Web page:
Carol and Eric Soos had been looking for property on Long Beach Island for years when they discovered the oddly shaped, overgrown lot on the bay side of Loveladies that they would soon call their own. “It was all bushes and weeds,” says Carol. “We couldn’t even see the lagoon.”
Other than the weeds, it was an empty property. The previous owner had torn the house down post-Sandy. That gave the Sooses a blank slate to design their own home. The result is breathtaking.
Eric had grown up summering on LBI. After he and Carol married, they continued the tradition of spending summers there, always staying at Eric’s mother’s home in Barnegat Light. (Eric, who works in finance, comes down to LBI on weekends.) Along came twins Brandon and Nathan, now 12, and Megan, 10. And, while the Sooses continued to pack up their Chatham house and migrate to LBI each summer, the couple knew it was time to find their own place.
But Eric and Carol wanted more than a place for their family; they wanted a place that would accommodate plenty of guests. Eric’s mom provided the inspiration. “She was always so welcoming with having us to her home,” says Carol. “I was taken care of for so many years. It was my turn.”
The couple grabbed the lot in Loveladies—along with its challenges. “It’s long and thin and really pointy,” says Carol. She and Eric had long admired the work of Harvey Cedars architect Jay Madden, so they reached out. Over lunch, the Soos traced out what they wanted it to look like and then gave it to Madden, says Carol of that first meeting. “The end result is pretty similar.”
Madden embraced the challenge of the odd-shaped lot. “The weirder the better,” he says. “By being more restrictive, there’s only so many ways it’s going to work. You’ve got to pay attention to what [the property] is telling you to do.” With an understanding of local zoning and building codes—there are six towns on LBI, each with its own set of rules—Madden and his team went to work.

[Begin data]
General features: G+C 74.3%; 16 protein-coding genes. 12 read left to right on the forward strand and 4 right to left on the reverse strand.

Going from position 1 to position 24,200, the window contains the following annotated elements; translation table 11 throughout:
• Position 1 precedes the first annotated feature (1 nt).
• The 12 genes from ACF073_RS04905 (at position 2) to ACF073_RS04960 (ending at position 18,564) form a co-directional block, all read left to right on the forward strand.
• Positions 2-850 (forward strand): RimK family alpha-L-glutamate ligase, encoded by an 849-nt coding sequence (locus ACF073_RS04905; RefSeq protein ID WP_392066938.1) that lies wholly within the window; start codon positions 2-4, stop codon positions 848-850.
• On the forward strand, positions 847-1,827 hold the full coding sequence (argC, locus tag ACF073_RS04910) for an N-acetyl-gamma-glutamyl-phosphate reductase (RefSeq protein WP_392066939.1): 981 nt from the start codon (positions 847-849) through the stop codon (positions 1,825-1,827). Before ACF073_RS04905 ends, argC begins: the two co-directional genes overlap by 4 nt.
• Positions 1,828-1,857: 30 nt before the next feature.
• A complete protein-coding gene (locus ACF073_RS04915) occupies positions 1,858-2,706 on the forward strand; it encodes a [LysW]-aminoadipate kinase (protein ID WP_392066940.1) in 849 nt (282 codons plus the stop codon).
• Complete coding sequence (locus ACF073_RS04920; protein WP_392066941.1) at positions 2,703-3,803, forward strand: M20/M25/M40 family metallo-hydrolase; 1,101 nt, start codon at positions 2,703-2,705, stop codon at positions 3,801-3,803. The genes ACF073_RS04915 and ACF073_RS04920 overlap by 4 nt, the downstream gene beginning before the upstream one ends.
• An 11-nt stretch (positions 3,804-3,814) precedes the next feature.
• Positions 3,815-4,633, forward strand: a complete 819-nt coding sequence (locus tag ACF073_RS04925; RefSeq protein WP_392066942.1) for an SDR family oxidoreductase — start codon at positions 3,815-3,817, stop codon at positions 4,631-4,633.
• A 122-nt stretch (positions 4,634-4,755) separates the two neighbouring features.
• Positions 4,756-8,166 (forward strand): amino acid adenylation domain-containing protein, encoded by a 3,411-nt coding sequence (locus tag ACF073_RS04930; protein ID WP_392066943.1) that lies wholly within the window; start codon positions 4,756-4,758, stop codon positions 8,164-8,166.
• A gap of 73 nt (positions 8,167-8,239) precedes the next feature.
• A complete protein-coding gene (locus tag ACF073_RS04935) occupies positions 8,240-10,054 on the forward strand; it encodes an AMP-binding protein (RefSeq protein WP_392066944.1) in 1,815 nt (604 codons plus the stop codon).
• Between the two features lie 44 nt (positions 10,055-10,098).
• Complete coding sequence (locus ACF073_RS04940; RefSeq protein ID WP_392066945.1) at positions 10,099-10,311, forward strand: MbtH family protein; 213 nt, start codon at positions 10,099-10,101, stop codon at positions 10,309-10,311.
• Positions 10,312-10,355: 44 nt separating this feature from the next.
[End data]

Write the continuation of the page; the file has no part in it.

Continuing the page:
The couple’s wish list included an open plan on the main floor and distinctly separate sleeping quarters upstairs. Everyone, family and visitors alike, would have a private space. Outside, they wanted a swimming pool and deck, with plenty of outdoor entertaining space overlooking the lagoon. An expansive family room would link the interior and exterior living spaces.
As Madden and associate Alan Nachman continued to refine the plans and navigate building codes (including a not-yet finalized flood-zone map), the Sooses connected with interior designer Donna Grimes from nearby Ship Bottom. “Carol said she wanted it beachy and casual, and we took it from there,” says Grimes. The collaboration resulted in a light and airy space that feels seamless. “There’s a continuation of where you’ve already been, room to room,” says Grimes. And, she points out, there are unobstructed water views from virtually every room.
With three kids, countless guests and one slobbering, 130-pound dog, Pebbles, the family’s Newfoundland puppy, the Sooses wanted low maintenance. “They didn’t want to worry about someone coming inside wet,” says Grimes. They selected engineered hardwood oak floors that stand up to Pebbles’ claws. Furniture is slipcovered; window treatments are woven wood shades. “There’s not a lot of fabric,” says Grimes. “The house has an earthy, natural feel.”
Upstairs, everyone has their own space. The western side is the master suite, which includes bedroom, bathroom, home office and balcony, complete with a day bed and outdoor shower. Other bedrooms, including Megan’s, are on the eastern side of the house. A kids’ playroom is equipped with a pull-out sofa. The third floor is the boys’ room, with bunk beds for them and an extra set for friends.
As for the exterior, the south-facing lots sit in the sun much of the day, so ample covered space was key. Outdoor areas include a dining deck, a bar area facing over the lagoon, and the screened, outdoor family room with fireplace and television. “It can get a little buggy on the lagoon, but we just light the fire and drop the screens, and it’s fine,” says Carol. “We’re out there all the time.”
The once-overgrown lot is now the perfect summer retreat. “We come down as soon as school is over and we stay through Labor Day,” says Carol. “There’s always a lot of family around. It’s so fun. And that’s a huge compliment to Eric’s parents.”
RESOURCES: Architect: Jay Madden, Jay Madden Architect, Harvey Cedars, 609-494-0909. Interior Design: Donna Grimes, Serenity Design, Ship Bottom, 609-494-5162. Builder: Skip Tool, Tool Construction Company, Beach Haven. 609-492-2006.Click here to leave a comment